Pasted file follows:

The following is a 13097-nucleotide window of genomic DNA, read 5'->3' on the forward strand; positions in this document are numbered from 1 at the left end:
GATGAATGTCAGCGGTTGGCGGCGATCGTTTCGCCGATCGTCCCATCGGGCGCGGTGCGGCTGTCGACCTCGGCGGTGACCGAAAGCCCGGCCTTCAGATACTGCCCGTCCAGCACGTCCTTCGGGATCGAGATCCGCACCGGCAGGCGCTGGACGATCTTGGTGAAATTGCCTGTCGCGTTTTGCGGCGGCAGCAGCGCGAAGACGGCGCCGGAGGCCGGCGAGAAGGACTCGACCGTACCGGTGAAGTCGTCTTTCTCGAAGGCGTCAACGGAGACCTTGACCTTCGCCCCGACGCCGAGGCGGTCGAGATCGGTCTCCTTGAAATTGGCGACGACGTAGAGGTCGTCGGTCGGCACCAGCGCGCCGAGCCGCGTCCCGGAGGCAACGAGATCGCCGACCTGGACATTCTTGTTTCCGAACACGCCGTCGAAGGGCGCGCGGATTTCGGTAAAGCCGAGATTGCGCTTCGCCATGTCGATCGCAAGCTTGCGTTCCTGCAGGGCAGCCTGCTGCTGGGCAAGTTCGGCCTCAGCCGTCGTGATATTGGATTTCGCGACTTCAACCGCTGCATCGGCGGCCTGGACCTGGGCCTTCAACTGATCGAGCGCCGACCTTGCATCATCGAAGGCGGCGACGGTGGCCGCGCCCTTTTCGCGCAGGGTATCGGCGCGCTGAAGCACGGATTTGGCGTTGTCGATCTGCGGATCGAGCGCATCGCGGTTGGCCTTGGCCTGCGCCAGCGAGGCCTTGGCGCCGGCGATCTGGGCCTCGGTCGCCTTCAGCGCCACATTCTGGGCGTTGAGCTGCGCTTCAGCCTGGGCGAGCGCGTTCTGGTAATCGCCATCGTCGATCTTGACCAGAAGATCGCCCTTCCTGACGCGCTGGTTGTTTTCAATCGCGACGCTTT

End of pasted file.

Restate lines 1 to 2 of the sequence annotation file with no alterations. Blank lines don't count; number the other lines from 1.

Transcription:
The following is a 13097-nucleotide window of genomic DNA, read 5'->3' on the forward strand; positions in this document are numbered from 1 at the left end:
GATGAATGTCAGCGGTTGGCGGCGATCGTTTCGCCGATCGTCCCATCGGGCGCGGTGCGGCTGTCGACCTCGGCGGTGACCGAAAGCCCGGCCTTCAGATACTGCCCGTCCAGCACGTCCTTCGGGATCGAGATCCGCACCGGCAGGCGCTGGACGATCTTGGTGAAATTGCCTGTCGCGTTTTGCGGCGGCAGCAGCGCGAAGACGGCGCCGGAGGCCGGCGAGAAGGACTCGACCGTACCGGTGAAGTCGTCTTTCTCGAAGGCGTCAACGGAGACCTTGACCTTCGCCCCGACGCCGAGGCGGTCGAGATCGGTCTCCTTGAAATTGGCGACGACGTAGAGGTCGTCGGTCGGCACCAGCGCGCCGAGCCGCGTCCCGGAGGCAACGAGATCGCCGACCTGGACATTCTTGTTTCCGAACACGCCGTCGAAGGGCGCGCGGATTTCGGTAAAGCCGAGATTGCGCTTCGCCATGTCGATCGCAAGCTTGCGTTCCTGCAGGGCAGCCTGCTGCTGGGCAAGTTCGGCCTCAGCCGTCGTGATATTGGATTTCGCGACTTCAACCGCTGCATCGGCGGCCTGGACCTGGGCCTTCAACTGATCGAGCGCCGACCTTGCATCATCGAAGGCGGCGACGGTGGCCGCGCCCTTTTCGCGCAGGGTATCGGCGCGCTGAAGCACGGATTTGGCGTTGTCGATCTGCGGATCGAGCGCATCGCGGTTGGCCTTGGCCTGCGCCAGCGAGGCCTTGGCGCCGGCGATCTGGGCCTCGGTCGCCTTCAGCGCCACATTCTGGGCGTTGAGCTGCGCTTCAGCCTGGGCGAGCGCGTTCTGGTAATCGCCATCGTCGATCTTGACCAGAAGATCGCCCTTCCTGACGCGCTGGTTGTTTTCAATCGCGACGCTTT